Going Deeper – 05.05.2024

Breaking Ground

Think about a time when you had to wait a long time before getting something that you really, really wanted. What was it? Why did you have to wait? How did you finally end up getting it? How did that make you feel?

The Dig

This Sunday, we continued our series Apocalypse Now as Pastor Mike explored the Book of Revelation, which describes one gigantic visionary dream or apocalypse. 

What’s your experience with Revelation? How were you taught to read it & how did that impact you? What do you think it’s about & how does it make you feel now? 

Before going any further, it’s important to note that many have a lot of baggage with Revelation primarily because of how it’s been described as this coded message that, once cracked, foretells literal, horrifying, sequential future events that help us to predict the exact timing & mechanisms of our world’s destruction.

However, as we’ve explored, that’s simply not what biblical apocalypses are about. Recall our “Four Rules for a Biblical Apocalypse”:

  • RULE 1: A biblical apocalypse describes a God empowered epiphany through which God reveals to someone a previously hidden part of their reality. 
  • RULE 2: Biblical apocalypses come in different forms.
  • RULE 3: All biblical apocalypses rely heavily upon symbolism & metaphor
  • RULE 4: The primary purpose of a biblical apocalypse is to transform us HERE & NOW. 

With this in mind, let’s reconsider the Book of Revelation as a whole. As a work of Jewish Apocalyptic Literature, it’s a deeply symbolic description of John’s visionary dream, which he transcribes in a letter to seven 1st century churches who were undergoing intense Roman persecution (imprisonment, torture, & public execution). As an apocalypse, it reveals God’s heavenly perspective on their painful earthly circumstances; while, simultaneously, grounding them in God’s cosmic story of redemption. 

Does this overlap with how you were taught to read Revelation? How should these rules & Revelation’s background information inform how we read the book? 

With this in mind, read Revelation 5:1-7. Here, we’re introduced to Revelation’s central symbol. After being transported to God’s heavenly throne room, John hears that God’s Messiah, described as a fierce lion, has been empowered to defeat evil & restore Creation. However, after being empowered to see things through God’s eyes, what he actually sees is a sacrificed lamb. This is Revelation’s symbol for Jesus & it represents how God intends to reclaim His world through self-sacrificial love, instead of violent conquest. Throughout the rest of the book, John sees symbolic visions of the Lamb & his people being violently persecuted on earth; before their sufferings are revealed as actually being cosmic victories of Christ over evil & evil human empires from God’s heavenly perspective as his people respond to them with self-sacrificial love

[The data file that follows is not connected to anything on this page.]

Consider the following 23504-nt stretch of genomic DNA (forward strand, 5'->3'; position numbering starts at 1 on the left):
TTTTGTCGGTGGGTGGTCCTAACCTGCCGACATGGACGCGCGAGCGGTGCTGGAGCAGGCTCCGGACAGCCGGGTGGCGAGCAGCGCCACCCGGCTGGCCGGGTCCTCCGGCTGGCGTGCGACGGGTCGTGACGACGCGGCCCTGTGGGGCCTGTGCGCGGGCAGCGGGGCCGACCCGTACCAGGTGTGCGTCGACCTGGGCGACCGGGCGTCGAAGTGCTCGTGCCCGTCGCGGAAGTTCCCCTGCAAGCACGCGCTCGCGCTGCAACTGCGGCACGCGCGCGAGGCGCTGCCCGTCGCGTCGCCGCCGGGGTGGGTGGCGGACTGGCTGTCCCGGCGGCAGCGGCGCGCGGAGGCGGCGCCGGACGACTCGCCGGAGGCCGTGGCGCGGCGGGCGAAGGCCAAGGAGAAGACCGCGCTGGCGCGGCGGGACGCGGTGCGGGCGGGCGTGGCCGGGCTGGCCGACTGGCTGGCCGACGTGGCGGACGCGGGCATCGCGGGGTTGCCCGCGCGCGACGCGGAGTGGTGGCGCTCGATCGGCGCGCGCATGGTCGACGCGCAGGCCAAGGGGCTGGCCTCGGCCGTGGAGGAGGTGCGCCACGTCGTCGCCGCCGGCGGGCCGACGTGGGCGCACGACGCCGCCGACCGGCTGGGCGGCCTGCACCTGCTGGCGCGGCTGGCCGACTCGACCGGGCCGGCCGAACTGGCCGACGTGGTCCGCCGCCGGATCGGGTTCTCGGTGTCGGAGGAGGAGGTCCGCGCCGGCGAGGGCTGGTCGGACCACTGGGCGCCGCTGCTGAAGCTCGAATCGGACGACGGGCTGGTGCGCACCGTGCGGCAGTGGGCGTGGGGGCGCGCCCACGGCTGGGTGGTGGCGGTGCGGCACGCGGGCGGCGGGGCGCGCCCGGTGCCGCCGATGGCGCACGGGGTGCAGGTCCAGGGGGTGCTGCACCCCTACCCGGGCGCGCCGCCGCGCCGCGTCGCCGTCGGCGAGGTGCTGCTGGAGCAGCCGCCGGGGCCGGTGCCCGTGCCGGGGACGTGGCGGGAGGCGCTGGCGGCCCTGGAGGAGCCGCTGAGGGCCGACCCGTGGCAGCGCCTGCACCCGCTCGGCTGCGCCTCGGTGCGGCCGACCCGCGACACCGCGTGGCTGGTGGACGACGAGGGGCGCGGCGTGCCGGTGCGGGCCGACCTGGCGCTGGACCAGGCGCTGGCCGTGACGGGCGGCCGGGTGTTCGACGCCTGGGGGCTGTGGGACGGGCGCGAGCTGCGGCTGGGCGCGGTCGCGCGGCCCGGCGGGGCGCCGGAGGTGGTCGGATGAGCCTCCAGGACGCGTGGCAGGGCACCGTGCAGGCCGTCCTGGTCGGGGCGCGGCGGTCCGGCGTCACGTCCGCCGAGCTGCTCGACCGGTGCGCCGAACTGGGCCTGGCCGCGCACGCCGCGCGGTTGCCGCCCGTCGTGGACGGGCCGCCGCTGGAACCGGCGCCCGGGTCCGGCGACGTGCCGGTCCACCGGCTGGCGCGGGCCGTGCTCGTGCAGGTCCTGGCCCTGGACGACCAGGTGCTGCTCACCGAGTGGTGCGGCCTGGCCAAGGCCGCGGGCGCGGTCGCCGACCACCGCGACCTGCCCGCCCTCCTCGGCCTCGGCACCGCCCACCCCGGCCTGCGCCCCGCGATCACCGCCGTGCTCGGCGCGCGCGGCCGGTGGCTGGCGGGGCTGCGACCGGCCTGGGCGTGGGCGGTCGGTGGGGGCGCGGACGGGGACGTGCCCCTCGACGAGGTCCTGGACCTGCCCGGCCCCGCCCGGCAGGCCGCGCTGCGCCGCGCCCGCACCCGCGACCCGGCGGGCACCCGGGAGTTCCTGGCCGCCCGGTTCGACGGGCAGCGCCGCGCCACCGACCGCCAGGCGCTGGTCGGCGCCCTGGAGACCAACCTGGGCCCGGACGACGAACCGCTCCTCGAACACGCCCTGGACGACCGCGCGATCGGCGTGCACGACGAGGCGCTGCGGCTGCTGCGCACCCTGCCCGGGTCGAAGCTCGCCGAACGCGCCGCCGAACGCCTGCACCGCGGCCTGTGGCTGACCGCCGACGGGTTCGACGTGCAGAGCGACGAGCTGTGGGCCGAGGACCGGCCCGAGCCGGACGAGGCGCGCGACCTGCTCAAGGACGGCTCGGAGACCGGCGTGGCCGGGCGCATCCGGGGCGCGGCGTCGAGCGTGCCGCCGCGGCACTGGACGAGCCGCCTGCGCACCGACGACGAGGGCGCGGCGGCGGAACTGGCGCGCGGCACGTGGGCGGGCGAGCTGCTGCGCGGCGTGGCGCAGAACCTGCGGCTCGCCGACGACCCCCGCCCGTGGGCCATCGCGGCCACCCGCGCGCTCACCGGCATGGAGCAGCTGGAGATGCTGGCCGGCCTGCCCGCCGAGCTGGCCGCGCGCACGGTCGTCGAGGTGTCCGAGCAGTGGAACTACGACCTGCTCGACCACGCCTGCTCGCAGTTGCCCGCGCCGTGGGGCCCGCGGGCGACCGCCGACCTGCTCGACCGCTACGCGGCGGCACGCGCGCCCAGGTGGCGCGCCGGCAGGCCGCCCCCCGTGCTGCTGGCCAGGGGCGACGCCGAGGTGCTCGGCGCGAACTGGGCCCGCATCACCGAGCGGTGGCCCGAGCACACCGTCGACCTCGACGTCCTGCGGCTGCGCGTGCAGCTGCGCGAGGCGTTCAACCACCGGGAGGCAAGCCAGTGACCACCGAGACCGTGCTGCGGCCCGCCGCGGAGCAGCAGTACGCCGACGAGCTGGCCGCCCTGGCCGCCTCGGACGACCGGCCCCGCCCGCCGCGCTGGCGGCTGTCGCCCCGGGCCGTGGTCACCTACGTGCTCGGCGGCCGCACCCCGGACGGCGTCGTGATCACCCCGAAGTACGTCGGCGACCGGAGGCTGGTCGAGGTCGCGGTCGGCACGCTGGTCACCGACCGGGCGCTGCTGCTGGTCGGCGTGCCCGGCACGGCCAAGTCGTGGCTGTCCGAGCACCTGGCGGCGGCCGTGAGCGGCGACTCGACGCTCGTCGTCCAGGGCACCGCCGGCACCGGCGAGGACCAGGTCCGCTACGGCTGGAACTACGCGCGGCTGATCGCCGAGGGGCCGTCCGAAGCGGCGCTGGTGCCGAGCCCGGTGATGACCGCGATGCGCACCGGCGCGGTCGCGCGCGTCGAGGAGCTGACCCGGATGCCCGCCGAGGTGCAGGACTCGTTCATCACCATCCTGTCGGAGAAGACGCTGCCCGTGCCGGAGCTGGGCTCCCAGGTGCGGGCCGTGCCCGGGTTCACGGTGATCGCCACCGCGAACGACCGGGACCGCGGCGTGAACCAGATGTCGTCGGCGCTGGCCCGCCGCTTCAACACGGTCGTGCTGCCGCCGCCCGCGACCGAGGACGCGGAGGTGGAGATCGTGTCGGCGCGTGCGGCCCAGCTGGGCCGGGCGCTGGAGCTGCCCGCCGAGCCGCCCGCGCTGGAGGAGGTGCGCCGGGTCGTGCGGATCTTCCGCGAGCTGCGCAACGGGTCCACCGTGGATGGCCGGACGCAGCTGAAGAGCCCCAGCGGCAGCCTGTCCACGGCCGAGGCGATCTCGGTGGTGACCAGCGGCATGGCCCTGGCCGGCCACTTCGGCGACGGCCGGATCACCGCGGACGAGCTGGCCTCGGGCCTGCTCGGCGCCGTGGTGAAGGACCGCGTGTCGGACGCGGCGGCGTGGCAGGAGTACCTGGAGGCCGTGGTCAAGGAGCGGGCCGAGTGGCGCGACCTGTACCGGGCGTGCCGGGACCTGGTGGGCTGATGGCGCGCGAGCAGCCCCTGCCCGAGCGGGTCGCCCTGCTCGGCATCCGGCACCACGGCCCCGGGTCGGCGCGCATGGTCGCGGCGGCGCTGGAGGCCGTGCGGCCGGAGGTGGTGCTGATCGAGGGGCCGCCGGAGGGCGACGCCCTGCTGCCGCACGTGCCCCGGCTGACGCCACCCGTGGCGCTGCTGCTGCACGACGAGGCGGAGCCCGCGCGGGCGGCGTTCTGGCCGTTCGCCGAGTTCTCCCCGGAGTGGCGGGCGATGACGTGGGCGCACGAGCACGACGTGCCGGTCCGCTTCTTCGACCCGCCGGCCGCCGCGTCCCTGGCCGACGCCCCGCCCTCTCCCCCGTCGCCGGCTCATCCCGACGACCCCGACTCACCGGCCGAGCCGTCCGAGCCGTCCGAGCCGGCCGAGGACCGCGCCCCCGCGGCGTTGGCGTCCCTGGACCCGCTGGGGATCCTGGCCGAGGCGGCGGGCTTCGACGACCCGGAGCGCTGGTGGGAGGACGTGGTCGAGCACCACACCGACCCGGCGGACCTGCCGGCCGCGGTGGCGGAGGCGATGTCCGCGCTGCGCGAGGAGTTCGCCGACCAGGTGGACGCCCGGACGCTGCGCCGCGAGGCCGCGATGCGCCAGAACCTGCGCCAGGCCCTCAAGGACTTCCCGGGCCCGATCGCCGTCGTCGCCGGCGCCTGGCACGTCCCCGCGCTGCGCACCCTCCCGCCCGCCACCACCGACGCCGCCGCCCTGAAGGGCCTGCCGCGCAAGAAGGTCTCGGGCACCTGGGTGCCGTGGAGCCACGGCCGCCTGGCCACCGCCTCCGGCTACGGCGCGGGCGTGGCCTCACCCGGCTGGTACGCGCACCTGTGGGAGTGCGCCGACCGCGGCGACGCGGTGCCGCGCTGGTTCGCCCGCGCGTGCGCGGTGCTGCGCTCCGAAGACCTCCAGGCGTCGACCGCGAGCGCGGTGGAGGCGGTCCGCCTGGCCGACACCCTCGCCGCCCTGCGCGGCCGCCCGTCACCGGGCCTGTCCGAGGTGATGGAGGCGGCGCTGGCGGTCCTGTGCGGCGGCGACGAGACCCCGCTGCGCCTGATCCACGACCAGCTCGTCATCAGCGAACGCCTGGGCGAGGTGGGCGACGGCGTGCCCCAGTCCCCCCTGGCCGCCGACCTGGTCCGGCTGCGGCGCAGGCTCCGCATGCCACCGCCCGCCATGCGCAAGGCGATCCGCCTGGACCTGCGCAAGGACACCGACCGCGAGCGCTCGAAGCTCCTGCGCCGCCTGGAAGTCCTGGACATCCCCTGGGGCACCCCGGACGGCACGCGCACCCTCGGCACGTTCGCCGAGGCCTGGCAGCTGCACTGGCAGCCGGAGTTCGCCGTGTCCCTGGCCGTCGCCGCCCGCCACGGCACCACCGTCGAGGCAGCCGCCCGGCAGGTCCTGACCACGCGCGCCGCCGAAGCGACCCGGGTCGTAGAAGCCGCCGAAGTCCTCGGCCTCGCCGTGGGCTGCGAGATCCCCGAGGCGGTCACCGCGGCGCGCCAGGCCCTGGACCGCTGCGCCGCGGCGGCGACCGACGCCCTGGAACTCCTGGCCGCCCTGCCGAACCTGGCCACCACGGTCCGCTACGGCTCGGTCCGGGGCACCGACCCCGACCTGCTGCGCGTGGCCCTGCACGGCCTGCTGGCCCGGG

What stands out to you about this specific text & larger pattern in Revelation? How would this have impacted Revelation’s original audience? 

What lessons & truths does this reveal to us today? How might it inform how we think about our world’s chaos, our own sufferings, & how we respond to both? 

Next, read Revelation 21:1-5 & 22:1-5. Ultimately, this is what Revelation builds to. After defeating evil & toppling every human nation with a word, King Jesus brings about the full renewal of Creation. Specifically, we see heaven (God’s space) symbolically depicted as this New Eden & Jerusalem coming down to fully overlap with earth (humanity’s space) again like God intended in Genesis 1 & 2.

What stands out to you about this triumphant conclusion to Revelation? How does it offer a different hope & vision for the end of God’s story than one grounded in our world’s annihilation? 

How can Revelation’s ultimate vision of renewal inform how we live in the present? How does this, in turn, allow us to drag its future vision of reality into the present through how we live? 

Coming Out of the Hole

Take time to reflect on the Sunday sermon & how this week’s teaching might speak into your daily life.

  • Read Revelation 21:1-5 & 22:1-5. What stands out to you about these passages? What images stick with you the most? How does it make you feel?
  • How does knowing that this is how God’s story ends help us navigate our own experiences of suffering here in the present?
  • How can this apocalypse help you navigate a big, scary, present world event with more trust & faith? How might this lead you to productive, positive action in this area of our world? 

Journal, reflect, & pray on how God might be speaking to you through each week’s teaching. Share your experience with your growth group next week!

Additional Resources*


The Theology of the Book of Revelation by Richard Bauckham

Reading Revelation Responsibly by Michael Gorman

Binding the Strong Man by C. Myers

The Moral Vision of the New Testament by Richard B. Hays

Coming Up This Week:* 

Sunday, May 12th: Join us next Sunday as we continue our series Apocalypse Now!* Please see mye3.org for details.



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